Influenza vaccine uptake in primary school children

Public Health England) has published Seasonal influenza vaccine uptake in children of primary school age: winter season 2016 to 2017 End of season report.

This document reports on the cumulative uptake of influenza vaccine during the 2016 to 2017 season for children of school years 1 and 2 age across England; and children of school years 1 to 6 ages in selected pilot areas.


Hepatitis B vaccine to be added to childhood immunisation schedule

All babies born from the 1st of August in the UK will receive the hepatitis B vaccine as part of their routine immunisation schedule. The vaccine will be added to the 5-in-1 vaccine that is already given to protect from diphtheria, tetanus, whooping cough, polio and Hib | OnMedica


The move brings the UK into line with other countries which began to offer the vaccine after the World Health Organisation (WHO) recommended in 1992 that babies should be immunised against the virus.

It is hoped that offering the hexavalent vaccine will drive down viral infections that cause cirrhosis and liver cancer. In children, the virus can linger for years causing serious liver damage.

Sema Mandal, a consultant in immunisation, hepatitis and blood safety at Public Health England (PHE), told The Guardian that the vaccine had been used widely and safely for many years, with about 150 million doses given to children since 2000.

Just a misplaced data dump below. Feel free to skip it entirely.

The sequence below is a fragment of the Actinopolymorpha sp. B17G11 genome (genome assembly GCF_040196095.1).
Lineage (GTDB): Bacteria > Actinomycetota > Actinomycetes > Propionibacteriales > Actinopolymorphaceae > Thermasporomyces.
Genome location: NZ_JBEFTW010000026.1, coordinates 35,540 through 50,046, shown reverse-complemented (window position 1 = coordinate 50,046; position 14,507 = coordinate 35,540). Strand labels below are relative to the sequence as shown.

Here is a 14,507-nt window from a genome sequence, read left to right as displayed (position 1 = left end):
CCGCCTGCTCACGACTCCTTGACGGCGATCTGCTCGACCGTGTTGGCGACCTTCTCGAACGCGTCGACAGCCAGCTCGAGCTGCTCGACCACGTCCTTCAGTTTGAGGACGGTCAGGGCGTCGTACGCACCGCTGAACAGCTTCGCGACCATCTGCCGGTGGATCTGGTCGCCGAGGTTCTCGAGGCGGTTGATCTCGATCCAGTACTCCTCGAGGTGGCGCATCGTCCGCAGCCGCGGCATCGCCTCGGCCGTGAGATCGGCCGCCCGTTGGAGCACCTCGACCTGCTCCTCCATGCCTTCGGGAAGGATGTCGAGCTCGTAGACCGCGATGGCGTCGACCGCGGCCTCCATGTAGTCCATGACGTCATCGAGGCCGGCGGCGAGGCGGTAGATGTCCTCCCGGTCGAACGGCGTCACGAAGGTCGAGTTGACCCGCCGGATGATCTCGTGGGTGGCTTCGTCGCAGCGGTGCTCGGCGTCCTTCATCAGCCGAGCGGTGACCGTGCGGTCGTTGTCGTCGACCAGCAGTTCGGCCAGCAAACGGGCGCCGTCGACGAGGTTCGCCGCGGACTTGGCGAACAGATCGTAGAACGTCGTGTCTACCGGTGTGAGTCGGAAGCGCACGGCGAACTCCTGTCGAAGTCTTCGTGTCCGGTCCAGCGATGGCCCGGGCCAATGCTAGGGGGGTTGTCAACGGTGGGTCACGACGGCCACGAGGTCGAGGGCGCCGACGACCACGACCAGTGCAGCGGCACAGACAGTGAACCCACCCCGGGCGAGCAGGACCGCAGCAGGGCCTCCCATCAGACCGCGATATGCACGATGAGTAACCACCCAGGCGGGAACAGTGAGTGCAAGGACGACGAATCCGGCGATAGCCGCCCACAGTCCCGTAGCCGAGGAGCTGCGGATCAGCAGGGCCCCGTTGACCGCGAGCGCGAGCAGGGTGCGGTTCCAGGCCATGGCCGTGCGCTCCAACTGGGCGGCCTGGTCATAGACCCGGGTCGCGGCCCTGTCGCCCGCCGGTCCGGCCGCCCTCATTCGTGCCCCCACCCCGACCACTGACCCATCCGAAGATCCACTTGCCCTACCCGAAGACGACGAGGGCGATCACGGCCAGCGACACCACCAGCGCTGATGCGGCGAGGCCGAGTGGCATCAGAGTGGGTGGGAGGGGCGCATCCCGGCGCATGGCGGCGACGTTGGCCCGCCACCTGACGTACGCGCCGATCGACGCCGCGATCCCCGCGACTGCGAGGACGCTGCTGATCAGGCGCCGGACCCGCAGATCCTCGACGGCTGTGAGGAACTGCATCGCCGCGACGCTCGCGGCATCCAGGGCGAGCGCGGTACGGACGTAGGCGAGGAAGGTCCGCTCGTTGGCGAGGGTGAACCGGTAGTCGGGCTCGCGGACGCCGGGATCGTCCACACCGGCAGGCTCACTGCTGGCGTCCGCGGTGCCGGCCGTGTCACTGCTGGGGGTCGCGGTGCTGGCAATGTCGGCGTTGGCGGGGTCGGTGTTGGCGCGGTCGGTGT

Read the full overview here


Parents’ and informal caregivers’ views and experiences of communication about routine childhood vaccination.

The Cochrane Database of Systematic Reviews has published ‘Parents’ and informal caregivers’ views and experiences of communication about routine childhood vaccination: a synthesis of qualitative evidence’.

Cochrane Library
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Childhood vaccination is an effective way to prevent serious childhood illnesses, but many children do not receive all the recommended vaccines. There are various reasons for this; some parents lack access because of poor quality health services, long distances or lack of money. Other parents may not trust vaccines or the healthcare workers who provide them, or they may not see the need for vaccination due to a lack of information or misinformation about how vaccinations work and the diseases they can prevent.

Communication with parents about childhood vaccinations is one way of addressing these issues. Communication can take place at healthcare facilities, at home or in the community. Communication can be two-way, for example face-to-face discussions between parents and healthcare providers, or one-way, for instance via text messages, posters or radio programmes.

Some types of communication enable parents to actively discuss vaccines and their benefits and harms, as well as diseases they can prevent. Other communication types simply give information about vaccination issues or when and where vaccines are available. People involved in vaccine programmes need to understand how parents experience different types of communication about vaccination and how this influences their decision to vaccinate.